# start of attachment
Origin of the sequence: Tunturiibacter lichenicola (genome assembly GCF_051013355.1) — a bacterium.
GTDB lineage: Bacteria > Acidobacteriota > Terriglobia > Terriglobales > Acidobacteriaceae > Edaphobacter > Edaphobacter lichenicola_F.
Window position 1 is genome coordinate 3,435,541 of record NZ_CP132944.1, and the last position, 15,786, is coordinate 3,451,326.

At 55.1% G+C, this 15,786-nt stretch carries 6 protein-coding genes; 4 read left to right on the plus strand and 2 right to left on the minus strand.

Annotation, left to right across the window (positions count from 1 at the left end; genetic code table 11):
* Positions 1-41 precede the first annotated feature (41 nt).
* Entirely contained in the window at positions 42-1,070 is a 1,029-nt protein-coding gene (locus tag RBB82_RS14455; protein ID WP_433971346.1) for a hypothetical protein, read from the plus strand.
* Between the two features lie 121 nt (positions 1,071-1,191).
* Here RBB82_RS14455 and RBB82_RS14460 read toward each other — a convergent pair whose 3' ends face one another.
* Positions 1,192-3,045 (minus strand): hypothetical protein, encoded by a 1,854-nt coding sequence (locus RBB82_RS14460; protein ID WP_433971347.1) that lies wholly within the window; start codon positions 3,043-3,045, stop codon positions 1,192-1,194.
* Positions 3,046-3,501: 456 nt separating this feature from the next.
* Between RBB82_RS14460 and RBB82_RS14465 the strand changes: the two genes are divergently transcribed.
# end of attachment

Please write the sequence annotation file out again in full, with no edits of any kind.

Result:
Origin of the sequence: Tunturiibacter lichenicola (genome assembly GCF_051013355.1) — a bacterium.
GTDB lineage: Bacteria > Acidobacteriota > Terriglobia > Terriglobales > Acidobacteriaceae > Edaphobacter > Edaphobacter lichenicola_F.
Window position 1 is genome coordinate 3,435,541 of record NZ_CP132944.1, and the last position, 15,786, is coordinate 3,451,326.

At 55.1% G+C, this 15,786-nt stretch carries 6 protein-coding genes; 4 read left to right on the plus strand and 2 right to left on the minus strand.

Annotation, left to right across the window (positions count from 1 at the left end; genetic code table 11):
* Positions 1-41 precede the first annotated feature (41 nt).
* Entirely contained in the window at positions 42-1,070 is a 1,029-nt protein-coding gene (locus tag RBB82_RS14455; protein ID WP_433971346.1) for a hypothetical protein, read from the plus strand.
* Between the two features lie 121 nt (positions 1,071-1,191).
* Here RBB82_RS14455 and RBB82_RS14460 read toward each other — a convergent pair whose 3' ends face one another.
* Positions 1,192-3,045 (minus strand): hypothetical protein, encoded by a 1,854-nt coding sequence (locus RBB82_RS14460; protein ID WP_433971347.1) that lies wholly within the window; start codon positions 3,043-3,045, stop codon positions 1,192-1,194.
* Positions 3,046-3,501: 456 nt separating this feature from the next.
* Between RBB82_RS14460 and RBB82_RS14465 the strand changes: the two genes are divergently transcribed.